The world was supposed to end today. Again.
Since it's still before noon Eastern Time, I suppose the apocalypse could always make a mid-afternoon appearance, though I'd imagine there would be more preliminary earthquakes, drastic temperature spikes, and maybe horns blasting in the heavens before that penultimate moment of final judgment. Or, if you're an atheist, nothingness.
We all have an idea of how the end will go down. Right now, Hollywood is infatuated with a zombie-related apocalypse. A few years ago, it was an apocalypse related to climate change and careless mistreatment of Mother Earth (The Day After Tomorrow, anyone?). Other runners-up remain post-nuclear war and vampires, but Planet X crashing into the earth is as good an option as any.
Jabs aside, pausing to actually consider the end -- realistically, death, as opposed to cataclysm or apocalypse -- should be a sobering practice. Not morbid, but focusing. When we consider the end of our lives, we reach for the things that are important to us. Nothing quite reveals our treasures like the threat of losing them, or the knowledge that we will soon leave them behind.
In that regard, for the Christian, predicting the end is less important than living with the end in mind. In other words, I don't want to set arbitrary (or hypothetically "informed") dates on the end of the world so much as I want to live like that date could be tomorrow. There's a difference. On one hand, I have a deadline, but on the other, I have a priority.
How many of us in younger years were given responsibilities by our parents before they left for the day or the evening, and we spent the hours doing what we wanted, only to scramble to accomplish the chore in the last fifteen minutes before Mom and Dad returned? Knowing the time of their return fostered laziness and irresponsibility, because we knew exactly how much time we had to get done what they wanted and yet still prioritize what we wanted. That's not truly living a life of obedience.
Better yet, remember cramming for a final because you didn't spend any time preparing in the weeks since receiving the syllabus? That isn't really learning the material -- it's merely memorizing for a deadline, and then regurgitating information that we will promptly forget, leaving no real or lasting impact. That's not truly being studious.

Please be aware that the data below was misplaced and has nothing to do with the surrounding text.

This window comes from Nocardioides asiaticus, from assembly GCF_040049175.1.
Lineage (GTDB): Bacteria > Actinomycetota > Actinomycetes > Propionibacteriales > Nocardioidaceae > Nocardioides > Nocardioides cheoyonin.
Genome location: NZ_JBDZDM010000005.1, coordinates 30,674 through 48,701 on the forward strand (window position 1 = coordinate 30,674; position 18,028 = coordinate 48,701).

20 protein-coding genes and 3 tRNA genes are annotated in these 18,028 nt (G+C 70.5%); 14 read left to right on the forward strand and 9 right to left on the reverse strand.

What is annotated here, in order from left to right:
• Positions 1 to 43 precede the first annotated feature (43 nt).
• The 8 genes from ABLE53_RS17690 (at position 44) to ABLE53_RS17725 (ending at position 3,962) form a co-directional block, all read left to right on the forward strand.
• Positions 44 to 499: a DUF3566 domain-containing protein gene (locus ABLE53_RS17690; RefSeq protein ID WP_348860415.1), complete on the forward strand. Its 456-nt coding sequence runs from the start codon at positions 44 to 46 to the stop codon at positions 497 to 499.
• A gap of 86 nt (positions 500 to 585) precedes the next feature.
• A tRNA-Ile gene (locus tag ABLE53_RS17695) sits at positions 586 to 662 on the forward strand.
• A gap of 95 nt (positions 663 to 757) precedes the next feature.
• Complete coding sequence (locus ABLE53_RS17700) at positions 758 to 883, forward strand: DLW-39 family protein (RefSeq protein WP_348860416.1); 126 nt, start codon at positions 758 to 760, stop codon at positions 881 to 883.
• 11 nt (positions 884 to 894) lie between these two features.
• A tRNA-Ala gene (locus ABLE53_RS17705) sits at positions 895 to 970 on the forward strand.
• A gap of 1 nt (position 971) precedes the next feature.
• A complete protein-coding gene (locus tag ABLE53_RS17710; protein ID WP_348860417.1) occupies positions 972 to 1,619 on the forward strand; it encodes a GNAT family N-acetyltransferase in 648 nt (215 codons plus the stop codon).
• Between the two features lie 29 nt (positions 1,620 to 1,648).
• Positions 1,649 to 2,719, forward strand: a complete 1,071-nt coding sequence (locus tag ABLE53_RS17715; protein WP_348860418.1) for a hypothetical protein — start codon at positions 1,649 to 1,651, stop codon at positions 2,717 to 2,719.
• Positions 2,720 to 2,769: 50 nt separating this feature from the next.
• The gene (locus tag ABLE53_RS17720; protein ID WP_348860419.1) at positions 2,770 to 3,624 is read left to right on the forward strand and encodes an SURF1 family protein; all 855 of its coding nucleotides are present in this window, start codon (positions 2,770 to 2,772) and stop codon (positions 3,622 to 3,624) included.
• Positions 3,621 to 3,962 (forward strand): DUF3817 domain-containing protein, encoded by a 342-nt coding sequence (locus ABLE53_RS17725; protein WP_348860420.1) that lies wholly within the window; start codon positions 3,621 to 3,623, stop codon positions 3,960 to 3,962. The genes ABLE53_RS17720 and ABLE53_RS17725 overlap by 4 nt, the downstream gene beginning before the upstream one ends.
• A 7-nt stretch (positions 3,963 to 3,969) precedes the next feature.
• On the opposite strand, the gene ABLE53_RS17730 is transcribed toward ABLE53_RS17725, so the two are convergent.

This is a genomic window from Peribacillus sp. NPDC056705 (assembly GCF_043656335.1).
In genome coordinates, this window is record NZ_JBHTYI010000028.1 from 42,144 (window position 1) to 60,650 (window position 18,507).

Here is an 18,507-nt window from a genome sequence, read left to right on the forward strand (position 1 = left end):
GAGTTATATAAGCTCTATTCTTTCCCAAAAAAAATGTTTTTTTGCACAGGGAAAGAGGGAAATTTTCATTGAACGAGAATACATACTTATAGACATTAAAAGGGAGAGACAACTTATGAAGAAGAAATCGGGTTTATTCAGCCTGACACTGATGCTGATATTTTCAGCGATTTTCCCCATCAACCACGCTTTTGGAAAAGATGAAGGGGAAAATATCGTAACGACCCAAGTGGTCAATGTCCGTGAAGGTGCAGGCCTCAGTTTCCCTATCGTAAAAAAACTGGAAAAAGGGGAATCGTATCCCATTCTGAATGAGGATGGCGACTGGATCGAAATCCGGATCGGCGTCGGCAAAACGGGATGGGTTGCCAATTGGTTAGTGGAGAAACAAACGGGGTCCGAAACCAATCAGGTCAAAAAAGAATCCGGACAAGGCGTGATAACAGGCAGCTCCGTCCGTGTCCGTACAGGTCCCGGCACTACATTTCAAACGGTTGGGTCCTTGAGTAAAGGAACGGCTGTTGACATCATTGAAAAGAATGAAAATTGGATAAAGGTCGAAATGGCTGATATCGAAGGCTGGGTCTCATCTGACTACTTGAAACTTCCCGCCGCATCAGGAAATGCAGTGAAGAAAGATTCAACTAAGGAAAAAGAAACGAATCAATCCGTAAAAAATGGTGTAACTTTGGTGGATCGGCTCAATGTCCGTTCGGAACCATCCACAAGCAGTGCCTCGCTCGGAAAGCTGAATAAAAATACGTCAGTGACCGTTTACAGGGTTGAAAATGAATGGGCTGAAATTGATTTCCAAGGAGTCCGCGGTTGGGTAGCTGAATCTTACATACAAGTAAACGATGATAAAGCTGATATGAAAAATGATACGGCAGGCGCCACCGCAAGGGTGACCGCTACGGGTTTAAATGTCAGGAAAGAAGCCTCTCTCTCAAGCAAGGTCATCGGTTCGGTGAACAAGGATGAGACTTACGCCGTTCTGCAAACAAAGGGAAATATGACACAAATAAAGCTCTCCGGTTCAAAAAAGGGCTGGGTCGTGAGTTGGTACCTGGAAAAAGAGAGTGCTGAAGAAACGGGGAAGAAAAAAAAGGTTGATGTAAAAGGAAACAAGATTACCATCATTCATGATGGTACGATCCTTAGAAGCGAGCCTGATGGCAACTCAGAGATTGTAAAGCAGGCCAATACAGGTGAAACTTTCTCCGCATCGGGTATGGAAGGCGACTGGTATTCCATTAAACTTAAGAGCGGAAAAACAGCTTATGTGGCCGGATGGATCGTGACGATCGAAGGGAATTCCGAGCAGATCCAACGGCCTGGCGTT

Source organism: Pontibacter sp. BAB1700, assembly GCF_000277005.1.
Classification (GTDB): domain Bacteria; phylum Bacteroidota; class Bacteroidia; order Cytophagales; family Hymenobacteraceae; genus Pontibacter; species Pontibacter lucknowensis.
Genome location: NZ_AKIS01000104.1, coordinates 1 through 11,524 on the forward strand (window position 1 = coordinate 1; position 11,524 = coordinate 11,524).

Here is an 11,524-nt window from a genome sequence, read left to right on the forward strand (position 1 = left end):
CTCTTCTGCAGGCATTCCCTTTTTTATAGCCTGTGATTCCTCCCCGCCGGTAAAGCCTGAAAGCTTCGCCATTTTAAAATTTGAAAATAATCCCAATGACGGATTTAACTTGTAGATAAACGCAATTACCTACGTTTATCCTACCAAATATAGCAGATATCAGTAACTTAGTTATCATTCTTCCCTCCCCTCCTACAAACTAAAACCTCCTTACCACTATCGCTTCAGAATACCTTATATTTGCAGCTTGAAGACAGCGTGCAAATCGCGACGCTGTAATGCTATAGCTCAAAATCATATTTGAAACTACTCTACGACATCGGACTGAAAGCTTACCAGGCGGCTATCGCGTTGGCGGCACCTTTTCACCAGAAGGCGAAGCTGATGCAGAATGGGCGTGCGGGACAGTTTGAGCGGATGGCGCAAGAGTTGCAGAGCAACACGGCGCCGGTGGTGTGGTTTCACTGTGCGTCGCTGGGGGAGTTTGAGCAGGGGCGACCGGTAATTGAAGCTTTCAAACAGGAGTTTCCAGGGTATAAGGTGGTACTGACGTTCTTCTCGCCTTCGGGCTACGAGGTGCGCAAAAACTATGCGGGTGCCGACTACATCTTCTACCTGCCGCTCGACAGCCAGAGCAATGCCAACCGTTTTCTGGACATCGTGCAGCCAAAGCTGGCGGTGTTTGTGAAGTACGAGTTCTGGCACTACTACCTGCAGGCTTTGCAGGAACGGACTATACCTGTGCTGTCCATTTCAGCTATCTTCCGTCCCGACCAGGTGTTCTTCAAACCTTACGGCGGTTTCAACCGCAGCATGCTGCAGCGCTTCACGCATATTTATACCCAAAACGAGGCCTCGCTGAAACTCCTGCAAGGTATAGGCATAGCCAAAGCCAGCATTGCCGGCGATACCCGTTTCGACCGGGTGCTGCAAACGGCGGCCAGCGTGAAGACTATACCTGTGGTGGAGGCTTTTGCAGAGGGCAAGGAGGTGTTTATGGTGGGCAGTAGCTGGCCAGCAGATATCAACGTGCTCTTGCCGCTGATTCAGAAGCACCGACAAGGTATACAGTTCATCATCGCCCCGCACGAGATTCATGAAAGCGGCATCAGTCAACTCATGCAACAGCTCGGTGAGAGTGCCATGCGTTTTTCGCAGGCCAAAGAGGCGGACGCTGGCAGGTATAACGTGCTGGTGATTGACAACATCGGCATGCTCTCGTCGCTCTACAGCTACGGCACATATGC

In the same regard, if we are to pursue the priorities of Christ and live as He did, we can't presume upon time to come any more than we can assume a final date. Rather, we should take Paul's advice to the Ephesians, which is to "make the best use" of the time we have, or to "redeem" it -- that is, to purchase it back and make it profitable (Eph 5.16). In other words, in the same way that our lives were spiritually dead, cold, and ultimately fruitless before the Spirit called us out of that darkness and made us alive and fruitful, we should give the time that God has supplied the same treatment: not using it wastefully, spending it on ourselves, but using it productively for His Kingdom.
If, in His earthly ministry, the Son of Man Himself didn't know the hour of the final judgment, then how am I to possibly hang my hat on a calendar date of my own choosing? Furthermore, Jesus' advice regarding the end of all things isn't to become a mathematician and scientifically wager on the details of when. To the contrary, He speaks fervently of the priority of readiness, which isn't based on a knowledge of when the end will come, but on a wholehearted commitment to worship.
In other words, be a Christian. It's who you are. You can't just mechanically do the stuff a Christian is supposed to do on your own timeframe and assume that you're in the clear because you're making the deadline.
When the Master does finally come, may He find each of His children faithfully laboring on behalf of the orphan and widow, loving Him with all their heart, soul, mind, and strength. Living that way, with an eternal perspective, is an expression of a changed heart that truly knows the Savior and delights to live for Him.